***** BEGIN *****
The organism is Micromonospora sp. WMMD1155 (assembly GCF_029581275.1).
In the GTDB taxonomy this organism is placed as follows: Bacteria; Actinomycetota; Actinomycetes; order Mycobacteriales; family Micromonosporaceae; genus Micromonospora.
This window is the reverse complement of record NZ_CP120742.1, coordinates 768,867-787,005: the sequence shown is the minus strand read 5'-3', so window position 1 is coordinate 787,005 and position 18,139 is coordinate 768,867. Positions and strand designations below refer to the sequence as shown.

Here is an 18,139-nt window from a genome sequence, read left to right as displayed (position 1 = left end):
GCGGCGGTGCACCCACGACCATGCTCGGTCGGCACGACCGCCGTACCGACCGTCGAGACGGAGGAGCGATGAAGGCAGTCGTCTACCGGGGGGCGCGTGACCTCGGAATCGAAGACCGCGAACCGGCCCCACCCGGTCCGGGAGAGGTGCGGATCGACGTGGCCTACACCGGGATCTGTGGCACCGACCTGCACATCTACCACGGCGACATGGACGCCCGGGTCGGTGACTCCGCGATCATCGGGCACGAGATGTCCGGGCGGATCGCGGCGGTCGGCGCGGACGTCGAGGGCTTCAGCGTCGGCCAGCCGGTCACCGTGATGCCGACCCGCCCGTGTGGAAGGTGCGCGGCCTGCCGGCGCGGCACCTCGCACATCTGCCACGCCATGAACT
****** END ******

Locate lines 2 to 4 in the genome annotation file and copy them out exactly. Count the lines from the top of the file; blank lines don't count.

In the GTDB taxonomy this organism is placed as follows: Bacteria; Actinomycetota; Actinomycetes; order Mycobacteriales; family Micromonosporaceae; genus Micromonospora.
This window is the reverse complement of record NZ_CP120742.1, coordinates 768,867-787,005: the sequence shown is the minus strand read 5'-3', so window position 1 is coordinate 787,005 and position 18,139 is coordinate 768,867. Positions and strand designations below refer to the sequence as shown.

Here is an 18,139-nt window from a genome sequence, read left to right as displayed (position 1 = left end):